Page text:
Beyond M-16-21, a handful of other governmental efforts have been proposed but not passed. For example, the House version of the 2022 National Defense Authorization Act included funding for a FOSS security center within DHS, but the funding did not make it into the final bill. At the state level, New York has introduced a bill to give a tax credit for expenses related to developing FOSS in every legislative session since 2009, but the bill has never gotten out of committee. Even the much-praised bipartisan infrastructure package passed in late 2021 focused its digital infrastructure investments nearly exclusively on broadband availability and did not address investments in FOSS.
Most recently, in January 2022, in response to the aforementioned Log4Shell vulnerability, the White House National Security Council (NSC) held a meeting with companies like Google and Microsoft; open-source organizations including the Linux Foundation, the Apache Software Foundation, and the Open Source Security Foundation (OpenSSF); and numerous federal agencies and departments. The meeting focused on preventing, finding, and shortening response time to FOSS vulnerabilities and discussed various potential public-private partnerships. Although there were no concrete pledges from the meeting, the intent was to start a discussion, identify possible paths forward, and commit to future meetings that would yield specific commitments by the various stakeholders. In May of 2022, the first follow-up meeting was held and it identified 10 areas of focus to improve OSS security and provided specific plans of action and a call for $150 million in funding over two years. The intent was for this funding to come from private companies, not the government, and some large tech companies have already committed $30 million to assist in the effort.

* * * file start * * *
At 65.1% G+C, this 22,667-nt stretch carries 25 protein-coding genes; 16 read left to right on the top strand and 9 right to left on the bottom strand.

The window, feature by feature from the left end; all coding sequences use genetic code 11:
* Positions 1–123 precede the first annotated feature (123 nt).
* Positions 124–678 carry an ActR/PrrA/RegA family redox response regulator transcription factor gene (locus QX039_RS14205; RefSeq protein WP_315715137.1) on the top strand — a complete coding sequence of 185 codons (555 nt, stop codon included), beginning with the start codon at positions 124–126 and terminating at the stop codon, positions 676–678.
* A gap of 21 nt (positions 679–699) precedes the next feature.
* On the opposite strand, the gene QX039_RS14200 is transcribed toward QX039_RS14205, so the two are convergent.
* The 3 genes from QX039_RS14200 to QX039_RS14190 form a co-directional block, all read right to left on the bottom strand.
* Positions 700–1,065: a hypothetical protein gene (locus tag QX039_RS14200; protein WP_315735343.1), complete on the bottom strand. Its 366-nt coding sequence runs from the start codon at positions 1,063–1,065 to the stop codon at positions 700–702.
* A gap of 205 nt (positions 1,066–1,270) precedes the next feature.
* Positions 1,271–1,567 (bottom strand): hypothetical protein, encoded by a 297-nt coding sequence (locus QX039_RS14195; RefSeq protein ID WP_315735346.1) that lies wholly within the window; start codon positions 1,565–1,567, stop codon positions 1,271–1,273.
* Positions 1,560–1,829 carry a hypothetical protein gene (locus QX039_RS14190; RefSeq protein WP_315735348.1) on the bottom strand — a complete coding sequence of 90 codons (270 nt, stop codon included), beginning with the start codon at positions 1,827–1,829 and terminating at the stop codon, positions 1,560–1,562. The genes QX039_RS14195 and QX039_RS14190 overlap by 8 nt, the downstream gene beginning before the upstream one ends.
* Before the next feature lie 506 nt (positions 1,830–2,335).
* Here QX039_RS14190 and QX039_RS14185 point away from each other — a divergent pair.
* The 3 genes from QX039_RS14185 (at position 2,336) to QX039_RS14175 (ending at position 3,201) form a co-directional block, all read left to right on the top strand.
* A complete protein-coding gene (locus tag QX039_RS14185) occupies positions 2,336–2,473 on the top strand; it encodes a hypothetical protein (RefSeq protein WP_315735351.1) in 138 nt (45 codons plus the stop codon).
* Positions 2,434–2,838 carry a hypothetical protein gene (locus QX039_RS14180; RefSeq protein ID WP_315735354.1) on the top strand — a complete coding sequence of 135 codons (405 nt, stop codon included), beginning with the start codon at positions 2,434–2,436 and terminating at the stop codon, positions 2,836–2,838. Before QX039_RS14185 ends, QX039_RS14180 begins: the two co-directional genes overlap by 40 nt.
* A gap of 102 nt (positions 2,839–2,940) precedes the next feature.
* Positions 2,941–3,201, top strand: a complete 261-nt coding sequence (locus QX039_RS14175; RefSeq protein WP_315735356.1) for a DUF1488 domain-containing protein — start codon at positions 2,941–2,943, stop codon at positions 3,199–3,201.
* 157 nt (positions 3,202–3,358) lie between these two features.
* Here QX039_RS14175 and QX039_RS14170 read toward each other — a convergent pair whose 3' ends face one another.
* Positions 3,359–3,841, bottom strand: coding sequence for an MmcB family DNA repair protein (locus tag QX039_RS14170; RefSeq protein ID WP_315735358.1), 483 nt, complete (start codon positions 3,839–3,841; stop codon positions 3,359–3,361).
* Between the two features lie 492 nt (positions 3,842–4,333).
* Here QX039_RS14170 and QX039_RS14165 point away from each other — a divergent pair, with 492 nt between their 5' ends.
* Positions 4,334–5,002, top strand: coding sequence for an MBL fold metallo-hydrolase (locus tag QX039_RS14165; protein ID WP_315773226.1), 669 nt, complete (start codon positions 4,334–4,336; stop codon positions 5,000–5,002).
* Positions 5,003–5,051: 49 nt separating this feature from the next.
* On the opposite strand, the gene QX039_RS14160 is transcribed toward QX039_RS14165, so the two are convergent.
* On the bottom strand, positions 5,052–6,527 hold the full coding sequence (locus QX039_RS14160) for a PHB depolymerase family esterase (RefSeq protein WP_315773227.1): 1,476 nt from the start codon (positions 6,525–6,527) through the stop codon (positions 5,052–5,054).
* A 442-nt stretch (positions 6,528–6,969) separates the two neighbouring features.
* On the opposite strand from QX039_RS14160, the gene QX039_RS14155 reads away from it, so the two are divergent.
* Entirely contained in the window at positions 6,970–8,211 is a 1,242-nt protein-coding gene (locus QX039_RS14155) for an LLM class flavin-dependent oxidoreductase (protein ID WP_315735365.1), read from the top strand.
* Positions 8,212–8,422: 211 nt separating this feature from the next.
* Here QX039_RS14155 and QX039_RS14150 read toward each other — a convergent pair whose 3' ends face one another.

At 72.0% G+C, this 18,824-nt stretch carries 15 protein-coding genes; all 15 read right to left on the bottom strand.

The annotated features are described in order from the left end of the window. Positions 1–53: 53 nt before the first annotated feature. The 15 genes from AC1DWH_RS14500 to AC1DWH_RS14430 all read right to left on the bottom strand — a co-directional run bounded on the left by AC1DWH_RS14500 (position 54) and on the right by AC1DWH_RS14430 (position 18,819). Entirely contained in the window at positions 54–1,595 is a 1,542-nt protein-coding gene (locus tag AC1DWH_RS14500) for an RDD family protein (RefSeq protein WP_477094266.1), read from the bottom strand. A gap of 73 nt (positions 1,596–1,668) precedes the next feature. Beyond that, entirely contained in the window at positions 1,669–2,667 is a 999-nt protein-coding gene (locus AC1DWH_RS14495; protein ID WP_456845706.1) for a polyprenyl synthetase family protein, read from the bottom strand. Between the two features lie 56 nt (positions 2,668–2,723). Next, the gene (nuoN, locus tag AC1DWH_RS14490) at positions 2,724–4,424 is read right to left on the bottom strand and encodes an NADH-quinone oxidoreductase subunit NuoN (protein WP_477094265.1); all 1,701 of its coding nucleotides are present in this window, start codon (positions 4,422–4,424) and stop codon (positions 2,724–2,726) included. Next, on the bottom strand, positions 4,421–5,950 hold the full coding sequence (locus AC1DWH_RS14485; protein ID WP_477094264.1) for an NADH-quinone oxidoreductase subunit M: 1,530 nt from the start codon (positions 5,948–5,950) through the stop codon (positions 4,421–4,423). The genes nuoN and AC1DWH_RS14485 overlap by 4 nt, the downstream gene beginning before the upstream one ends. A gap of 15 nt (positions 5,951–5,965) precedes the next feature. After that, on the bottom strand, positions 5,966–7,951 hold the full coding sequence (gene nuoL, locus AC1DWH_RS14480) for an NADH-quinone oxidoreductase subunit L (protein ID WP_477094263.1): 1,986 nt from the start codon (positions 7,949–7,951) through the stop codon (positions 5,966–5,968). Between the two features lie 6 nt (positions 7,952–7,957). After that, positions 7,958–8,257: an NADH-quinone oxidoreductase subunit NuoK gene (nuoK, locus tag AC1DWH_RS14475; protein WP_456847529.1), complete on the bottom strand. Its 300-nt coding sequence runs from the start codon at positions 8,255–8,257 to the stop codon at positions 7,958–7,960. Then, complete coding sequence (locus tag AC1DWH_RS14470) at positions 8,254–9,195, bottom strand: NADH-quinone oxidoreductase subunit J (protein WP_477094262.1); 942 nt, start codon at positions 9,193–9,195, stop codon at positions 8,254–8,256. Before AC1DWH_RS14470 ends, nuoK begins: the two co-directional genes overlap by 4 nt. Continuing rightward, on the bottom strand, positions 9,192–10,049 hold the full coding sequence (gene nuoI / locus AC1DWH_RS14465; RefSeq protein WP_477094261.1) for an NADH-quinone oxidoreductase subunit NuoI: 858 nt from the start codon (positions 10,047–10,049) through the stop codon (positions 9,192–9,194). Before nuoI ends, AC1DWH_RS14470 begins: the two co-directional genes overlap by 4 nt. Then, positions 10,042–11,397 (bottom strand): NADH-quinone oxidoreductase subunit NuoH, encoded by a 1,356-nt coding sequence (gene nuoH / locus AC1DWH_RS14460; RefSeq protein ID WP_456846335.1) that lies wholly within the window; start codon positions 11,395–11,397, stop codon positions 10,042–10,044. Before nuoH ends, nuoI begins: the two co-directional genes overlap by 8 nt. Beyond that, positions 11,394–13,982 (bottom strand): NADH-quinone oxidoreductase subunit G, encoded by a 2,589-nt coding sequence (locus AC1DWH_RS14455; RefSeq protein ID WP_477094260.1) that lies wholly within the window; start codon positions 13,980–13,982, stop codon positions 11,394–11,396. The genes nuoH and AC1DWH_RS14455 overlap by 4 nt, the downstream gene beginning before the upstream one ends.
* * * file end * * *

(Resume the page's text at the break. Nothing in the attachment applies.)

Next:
Given the lack of federal policies directly supporting the FOSS ecosystem, I lay out 11 policy proposals that can help to support the FOSS ecosystem in critical ways (overviewed in Table 1). These policies are grouped into four domains. The first domain is to create a new office to oversee all FOSS related activity within the federal government. The second domain focuses on measuring and understanding the FOSS ecosystem, which is necessary given the distributed nature of FOSS, and the lack of a clear understanding of how pervasive it is in the modern economy. The third domain considers avenues for investing in FOSS to help enhance the economic competitiveness of the U.S. The fourth domain focuses on methods for securing existing and future FOSS to reduce the likelihood of some of the issues mentioned above. Some of the policy recommendations build upon the European Commission report mentioned above, for which I was an outside advisor, but consider how (and where) they could be applied in the U.S. Further, although all of these recommendations are focused on FOSS, they can be thought of to include free and open source hardware as well, which is a smaller space than FOSS but is rapidly growing and is increasingly important to the economy.
Table 1: Recommendations for Strengthening Digital Infrastructure